Recently the National Foundation for Credit Counseling (“NFCC”), the nonprofit franchise operation for credit counseling outfits, filed a public statement in which they were winging about the amount of funding they get from creditors.
Historically, a significant amount of support for those activities came from creditors in the form of “fair share.” In recent times, however, and due in a large part to the economic turmoil in the financial services industry, the amount of creditor support and “fair share” payments to nonprofit agencies has dropped precipitously. Many nonprofit agencies have been forced to merge, or worse, to curtail or cease operations because of the lack of funding. – Source
NFCC also calls out for “the need find sustainable means to support nonprofit agencies.”
I have no issue with the existence of nonprofit credit counseling groups. I founded and ran one myself.
It’s a big world and ethical debt relief providers come in different tax statuses. Some are for-profit, and pay income tax on the profits they make, and some are non-profit and don’t pay income tax on their profits.
Consumers are perpetually ill-informed when it comes to nonprofits. The designation of nonprofit does not mean the companies don’t make a profit, it is in reference to the free pass on taxes the companies get. They are not taxed on their profit, thus considered non-profit. Nonprofits can make a lot of money, tax free and in return for that they make a commitment to additional IRS regulations, then, now, and in the future.
The NFCC makes the argument they should be regulated differently than other debt relief providers, they cite the tough IRS codes they have to follow, but it was the choice of nonprofit credit counseling groups to elect to become nonprofit. Being nonprofit in my eyes should not preclude any nonprofit debt relief agency from having to also comply with the laws of the land that are in place to protect consumers from wrongdoing and deception.
A nonprofit 501(c)(3) credit counseling agency is, at a minimum, subject to Section 501(c)(3) of the Internal Revenue Code; the IRS Core Analysis Tool and the IRS Chief Counsel’s Memoranda; Section 501(q) of the Internal Revenue Code; and other oversight and regulation by the IRS. If the nonprofit agency is approved by the EOUST to provide bankruptcy-related counseling, it is also subject to EOUST oversight and regulation. If the agency is a NFCC Member Agency, it is also subject to the COA standards for obtaining and maintaining accreditation, and the NFCC Member Quality Standards, the most stringent standards in the sector.
If nonprofit credit counseling groups don’t like the tax status they elected, they can always become for-profit entities.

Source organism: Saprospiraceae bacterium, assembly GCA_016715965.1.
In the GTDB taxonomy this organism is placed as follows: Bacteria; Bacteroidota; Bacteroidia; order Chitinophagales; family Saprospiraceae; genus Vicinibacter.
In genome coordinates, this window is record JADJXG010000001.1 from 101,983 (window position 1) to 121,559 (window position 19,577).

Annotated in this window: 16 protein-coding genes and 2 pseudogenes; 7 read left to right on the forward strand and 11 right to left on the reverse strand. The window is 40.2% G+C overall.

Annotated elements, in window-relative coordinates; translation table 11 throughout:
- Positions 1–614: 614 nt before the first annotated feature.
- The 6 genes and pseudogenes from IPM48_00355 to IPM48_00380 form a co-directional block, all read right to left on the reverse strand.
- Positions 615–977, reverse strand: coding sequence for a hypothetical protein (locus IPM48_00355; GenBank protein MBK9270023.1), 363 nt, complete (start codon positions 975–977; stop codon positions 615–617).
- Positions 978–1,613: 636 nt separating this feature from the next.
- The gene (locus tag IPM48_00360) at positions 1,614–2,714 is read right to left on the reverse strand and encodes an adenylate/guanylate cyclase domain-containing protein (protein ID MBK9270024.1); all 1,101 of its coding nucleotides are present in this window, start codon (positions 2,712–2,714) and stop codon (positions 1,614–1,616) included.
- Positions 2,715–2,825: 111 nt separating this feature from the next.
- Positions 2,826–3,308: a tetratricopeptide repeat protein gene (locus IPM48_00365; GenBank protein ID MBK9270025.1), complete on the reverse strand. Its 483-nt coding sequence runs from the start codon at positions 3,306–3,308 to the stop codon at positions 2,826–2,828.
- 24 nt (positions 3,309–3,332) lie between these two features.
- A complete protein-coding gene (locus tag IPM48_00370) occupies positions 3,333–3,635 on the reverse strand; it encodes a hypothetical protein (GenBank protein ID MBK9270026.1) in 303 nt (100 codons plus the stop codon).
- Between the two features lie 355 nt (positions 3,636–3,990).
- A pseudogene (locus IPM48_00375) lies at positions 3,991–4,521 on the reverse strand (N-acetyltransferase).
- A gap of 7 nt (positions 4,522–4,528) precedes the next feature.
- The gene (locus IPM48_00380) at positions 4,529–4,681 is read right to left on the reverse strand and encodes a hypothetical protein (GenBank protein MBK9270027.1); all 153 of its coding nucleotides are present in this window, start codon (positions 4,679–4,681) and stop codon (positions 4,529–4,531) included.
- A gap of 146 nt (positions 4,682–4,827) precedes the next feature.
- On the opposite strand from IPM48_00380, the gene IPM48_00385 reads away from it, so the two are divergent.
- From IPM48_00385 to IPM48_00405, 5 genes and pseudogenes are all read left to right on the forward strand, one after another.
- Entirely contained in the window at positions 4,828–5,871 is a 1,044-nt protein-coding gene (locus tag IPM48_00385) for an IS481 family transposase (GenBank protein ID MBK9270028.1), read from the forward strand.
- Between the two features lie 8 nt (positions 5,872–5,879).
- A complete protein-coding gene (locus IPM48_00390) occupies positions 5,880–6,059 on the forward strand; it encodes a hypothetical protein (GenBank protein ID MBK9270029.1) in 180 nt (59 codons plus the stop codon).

You would naturally assume these charitable nonprofit agencies would be fully in support of such legislation. But from the testimony they provided it appears they want to be considered differently.
Consequently, the NFCC strongly encourages the CFPB to include for-profit debt settlement companies as a “larger participant” [and then regulated by the CFPB] in consumer financial products and services, and to promulgate comprehensive regulations to protect consumers from abusive and predatory debt settlement practices.
But what they don’t say in their statement for-profit debt relief companies should be regulated by the CFPB is, but not us because we are non-profit. It is a statement of omission.
While the NFCC is crying and whining over their precipitously falling funding from creditors, it reminds me of proposed legislation a couple of years ago that was to be introduced under the urging of Mark Guimond at AADMO, for mandatory fairshare funding. I am told NFCC would not support such legislation. I can’t think of any NFCC member agency that came forward publicly to protect their funding in this way.
The legislation to be put forward was to be called the Consumer Debt Management Protection Act. Under that proposed legislation nonprofit funding of credit counseling would be about 300% higher than where it stands today.
A creditor that accepts a payment on behalf of a consumer by a debt management organization, pursuant to the terms of a debt management plan, shall make payment to the debt management organization in an amount equal to fifteen percentum of the payment received by the creditor. – Source
So here is what I find disingenuous about the NFCC position to the CFPB. On one hand they appear to make the argument they can’t shoulder any more consumer protection obligations because creditors have cut back on their funding, but at the same time they appear to have done nothing to require creditors to fund them at appropriate levels.
You can’t have it both ways.
If you want to not make an effort to require mandatory funding and creditors continue to reduce the funding they provide, then it is what it is. Creditor devaluation of the credit counseling services is no reason to not protect consumers by regulation from the CFPB.
Not to be cynical but it could be said the reason credit counseling did not want to support mandatory funding in 2009 is because they did not want to irritate the creditors. It doesn’t look like that strategy worked out well. While they didn’t rock the boat, they also did not protect the very funding they now complain they lost and now can’t provide more services to help consumers.
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